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India Announces Massive Security Overhaul

India has announced a massive overhaul of the country's security and intelligence agencies in the wake of the Mumbai attacks last month. The proposed measures include improving coastal security, creating a national investigation agency, and better training for local police. The measures are the government's first detailed response to the public outcry over security and intelligence failures in the attacks that killed over 170 people.

Indian policemen taking cover behind a police vehicle during last month's Mumbai attacks

Indian policemen taking cover behind a police vehicle during last month's Mumbai attacks

A national investigation agency, new counter-insurgency and anti-terrorism schools and the creation of a coastal command were among the measures India announced Thursday to avoid another Mumbai, while categorically stating that it could not be "business as usual" with Pakistan.

Home Minister P. Chidambaram, External Affairs Minister Pranab Mukherjee and the opposition Bharatiya Janata Party (BJP) leader L.K. Advani were amongst the leaders who spoke in the Lok Sabha, the lower house, on the 60-hour Mumbai siege in which more than 170 people were killed and stressed that the nation was one in this war against terror.

India urges Pakistan to act

Underlining that the Mumbai attacks were not an expression of the India-Pakistan problem but part of global terror, New Delhi made it clear that it was not ready to be provoked by propaganda and vowed that it would take resolute action to send out the message that nobody dared attack India.

“Non-state players are operating from a particular country. What we are most respectfully submitting is suggesting to the government of Pakistan. Please Act. Expression of intent is not adequate”, said Mukherjee in a hard hitting speech.

India, Mukherjee said, wanted Pakistan to hand over 40 people it believes are behind militant attacks and other crimes but ruled out military action against its neighbour as a solution.

Better co-ordination of intelligence needed

Hoping to plug gaps in the intelligence and security apparatus especially after the government has come under fire for preventing recurrent terror attacks, Home Minister P. Chidambaram while unveiling the anti-terror reforms also asserted that India could not go back to "business as usual" with Pakistan whom he blamed squarely.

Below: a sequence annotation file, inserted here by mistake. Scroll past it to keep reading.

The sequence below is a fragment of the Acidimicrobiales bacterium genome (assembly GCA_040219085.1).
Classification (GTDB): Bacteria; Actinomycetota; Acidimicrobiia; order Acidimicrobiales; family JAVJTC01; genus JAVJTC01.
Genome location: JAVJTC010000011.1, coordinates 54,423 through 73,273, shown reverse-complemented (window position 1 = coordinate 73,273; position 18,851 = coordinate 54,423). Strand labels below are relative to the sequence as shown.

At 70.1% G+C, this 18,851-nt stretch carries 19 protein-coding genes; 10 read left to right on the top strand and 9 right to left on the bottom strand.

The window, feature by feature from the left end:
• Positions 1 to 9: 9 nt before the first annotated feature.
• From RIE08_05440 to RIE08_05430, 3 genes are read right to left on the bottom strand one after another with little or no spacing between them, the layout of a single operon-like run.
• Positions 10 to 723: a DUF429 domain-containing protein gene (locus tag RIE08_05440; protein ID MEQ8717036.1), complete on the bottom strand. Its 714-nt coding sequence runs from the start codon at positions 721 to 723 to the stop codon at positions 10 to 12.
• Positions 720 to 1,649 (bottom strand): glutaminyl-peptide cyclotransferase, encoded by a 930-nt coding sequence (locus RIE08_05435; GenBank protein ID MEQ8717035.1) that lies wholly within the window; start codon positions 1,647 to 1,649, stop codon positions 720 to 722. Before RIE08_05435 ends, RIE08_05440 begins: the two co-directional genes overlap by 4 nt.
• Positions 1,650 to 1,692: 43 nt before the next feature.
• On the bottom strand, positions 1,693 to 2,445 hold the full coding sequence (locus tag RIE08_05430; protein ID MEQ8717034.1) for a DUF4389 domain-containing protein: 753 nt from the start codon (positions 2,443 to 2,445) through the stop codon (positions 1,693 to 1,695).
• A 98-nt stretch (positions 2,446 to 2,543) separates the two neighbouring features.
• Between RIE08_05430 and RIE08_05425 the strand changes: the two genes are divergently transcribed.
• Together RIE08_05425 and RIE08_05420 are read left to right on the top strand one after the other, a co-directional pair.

Speaking in parliament for the first time after he took over on December the 1st, Chidambaram admitted that intelligence reports of a suspected Lashkar-e-Taiba (LeT) vessel attempting to infiltrate into Mumbai was shared with the Coast Guard as well as the naval intelligence.

He emphasised that there was need to make the intelligence machinery "effective" and "result-oriented" and said time had come to take hard decisions to prepare the country and people to face the challenge of terrorism.

New enforcement units to be established

Referring to the intelligence machinery Chidambaram said the basic structure was sound but there was a need to make intelligence gathering and intelligence sharing more effective and result oriented.

He also hopes to introduce a set of Bills for the prevention and punishment of terror acts as well as set up a national investigation agency. "I urge this house to consider and pass these Bills in this session”, Chidambaram added.

The government has also decided to create a Coastal Command for overall supervision and coordination of maritime and coastal security. Besides it was also decided to set up 20 counter-insurgency and anti-terrorism schools in different parts of the country for training the commando units of State police forces.

At a time when the government was preparing the country and the people to face new challenges of terror, all political parties assured the government of support in all decisions aimed at rooting out terrorism.

  • Date 11.12.2008
  • Author Murali Krishnan (New Delhi) 11/12/08
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  • Permalink http://p.dw.com/p/Lruq
  • Date 11.12.2008
  • Author Murali Krishnan (New Delhi) 11/12/08
  • Print Print this page
  • Permalink http://p.dw.com/p/Lruq